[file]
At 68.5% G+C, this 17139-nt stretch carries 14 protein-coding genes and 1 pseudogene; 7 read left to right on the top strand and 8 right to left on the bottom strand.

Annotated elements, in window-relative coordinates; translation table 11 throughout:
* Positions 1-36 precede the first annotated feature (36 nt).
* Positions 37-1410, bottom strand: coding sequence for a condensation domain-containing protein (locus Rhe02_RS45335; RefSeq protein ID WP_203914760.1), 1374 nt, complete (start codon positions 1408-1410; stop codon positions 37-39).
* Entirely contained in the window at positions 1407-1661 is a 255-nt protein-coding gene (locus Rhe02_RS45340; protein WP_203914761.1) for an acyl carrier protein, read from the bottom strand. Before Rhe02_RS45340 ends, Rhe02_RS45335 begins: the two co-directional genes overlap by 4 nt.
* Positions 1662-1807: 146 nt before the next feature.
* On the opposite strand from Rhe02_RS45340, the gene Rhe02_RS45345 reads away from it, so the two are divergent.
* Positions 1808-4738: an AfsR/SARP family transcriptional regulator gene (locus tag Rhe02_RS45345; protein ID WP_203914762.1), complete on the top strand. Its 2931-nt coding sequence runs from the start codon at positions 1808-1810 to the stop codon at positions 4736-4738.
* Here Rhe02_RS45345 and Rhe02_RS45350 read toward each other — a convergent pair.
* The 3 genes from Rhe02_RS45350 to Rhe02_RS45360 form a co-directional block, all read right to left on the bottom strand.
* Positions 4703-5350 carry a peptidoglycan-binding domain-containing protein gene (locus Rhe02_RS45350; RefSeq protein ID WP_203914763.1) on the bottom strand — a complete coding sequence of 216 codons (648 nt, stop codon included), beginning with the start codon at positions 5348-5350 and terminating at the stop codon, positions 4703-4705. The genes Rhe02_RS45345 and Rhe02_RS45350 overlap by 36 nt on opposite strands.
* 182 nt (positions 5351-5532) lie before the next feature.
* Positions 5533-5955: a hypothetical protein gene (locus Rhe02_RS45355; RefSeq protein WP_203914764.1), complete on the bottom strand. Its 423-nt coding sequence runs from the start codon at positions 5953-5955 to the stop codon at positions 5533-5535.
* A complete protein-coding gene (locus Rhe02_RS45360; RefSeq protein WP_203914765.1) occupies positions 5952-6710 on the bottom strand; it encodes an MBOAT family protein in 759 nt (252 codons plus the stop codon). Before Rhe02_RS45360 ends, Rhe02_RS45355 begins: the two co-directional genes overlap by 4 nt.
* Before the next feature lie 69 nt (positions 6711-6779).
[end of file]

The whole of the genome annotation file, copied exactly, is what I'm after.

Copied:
At 68.5% G+C, this 17139-nt stretch carries 14 protein-coding genes and 1 pseudogene; 7 read left to right on the top strand and 8 right to left on the bottom strand.

Annotated elements, in window-relative coordinates; translation table 11 throughout:
* Positions 1-36 precede the first annotated feature (36 nt).
* Positions 37-1410, bottom strand: coding sequence for a condensation domain-containing protein (locus Rhe02_RS45335; RefSeq protein ID WP_203914760.1), 1374 nt, complete (start codon positions 1408-1410; stop codon positions 37-39).
* Entirely contained in the window at positions 1407-1661 is a 255-nt protein-coding gene (locus Rhe02_RS45340; protein WP_203914761.1) for an acyl carrier protein, read from the bottom strand. Before Rhe02_RS45340 ends, Rhe02_RS45335 begins: the two co-directional genes overlap by 4 nt.
* Positions 1662-1807: 146 nt before the next feature.
* On the opposite strand from Rhe02_RS45340, the gene Rhe02_RS45345 reads away from it, so the two are divergent.
* Positions 1808-4738: an AfsR/SARP family transcriptional regulator gene (locus tag Rhe02_RS45345; protein ID WP_203914762.1), complete on the top strand. Its 2931-nt coding sequence runs from the start codon at positions 1808-1810 to the stop codon at positions 4736-4738.
* Here Rhe02_RS45345 and Rhe02_RS45350 read toward each other — a convergent pair.
* The 3 genes from Rhe02_RS45350 to Rhe02_RS45360 form a co-directional block, all read right to left on the bottom strand.
* Positions 4703-5350 carry a peptidoglycan-binding domain-containing protein gene (locus Rhe02_RS45350; RefSeq protein ID WP_203914763.1) on the bottom strand — a complete coding sequence of 216 codons (648 nt, stop codon included), beginning with the start codon at positions 5348-5350 and terminating at the stop codon, positions 4703-4705. The genes Rhe02_RS45345 and Rhe02_RS45350 overlap by 36 nt on opposite strands.
* 182 nt (positions 5351-5532) lie before the next feature.
* Positions 5533-5955: a hypothetical protein gene (locus Rhe02_RS45355; RefSeq protein WP_203914764.1), complete on the bottom strand. Its 423-nt coding sequence runs from the start codon at positions 5953-5955 to the stop codon at positions 5533-5535.
* A complete protein-coding gene (locus Rhe02_RS45360; RefSeq protein WP_203914765.1) occupies positions 5952-6710 on the bottom strand; it encodes an MBOAT family protein in 759 nt (252 codons plus the stop codon). Before Rhe02_RS45360 ends, Rhe02_RS45355 begins: the two co-directional genes overlap by 4 nt.
* Before the next feature lie 69 nt (positions 6711-6779).